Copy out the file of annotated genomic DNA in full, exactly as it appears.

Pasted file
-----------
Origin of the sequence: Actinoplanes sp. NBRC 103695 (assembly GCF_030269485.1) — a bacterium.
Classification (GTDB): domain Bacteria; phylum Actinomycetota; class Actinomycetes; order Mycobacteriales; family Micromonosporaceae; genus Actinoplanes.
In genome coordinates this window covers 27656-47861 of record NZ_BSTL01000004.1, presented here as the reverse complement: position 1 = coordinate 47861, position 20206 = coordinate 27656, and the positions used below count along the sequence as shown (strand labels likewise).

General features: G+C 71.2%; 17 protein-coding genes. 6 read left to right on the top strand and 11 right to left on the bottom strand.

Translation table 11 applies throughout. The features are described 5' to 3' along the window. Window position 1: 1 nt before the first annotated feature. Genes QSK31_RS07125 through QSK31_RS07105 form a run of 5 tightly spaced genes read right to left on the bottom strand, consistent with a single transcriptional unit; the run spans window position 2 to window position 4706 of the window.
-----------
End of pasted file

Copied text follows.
Origin of the sequence: Actinoplanes sp. NBRC 103695 (assembly GCF_030269485.1) — a bacterium.
Classification (GTDB): domain Bacteria; phylum Actinomycetota; class Actinomycetes; order Mycobacteriales; family Micromonosporaceae; genus Actinoplanes.
In genome coordinates this window covers 27656-47861 of record NZ_BSTL01000004.1, presented here as the reverse complement: position 1 = coordinate 47861, position 20206 = coordinate 27656, and the positions used below count along the sequence as shown (strand labels likewise).

General features: G+C 71.2%; 17 protein-coding genes. 6 read left to right on the top strand and 11 right to left on the bottom strand.

Translation table 11 applies throughout. The features are described 5' to 3' along the window. Window position 1: 1 nt before the first annotated feature. Genes QSK31_RS07125 through QSK31_RS07105 form a run of 5 tightly spaced genes read right to left on the bottom strand, consistent with a single transcriptional unit; the run spans window position 2 to window position 4706 of the window.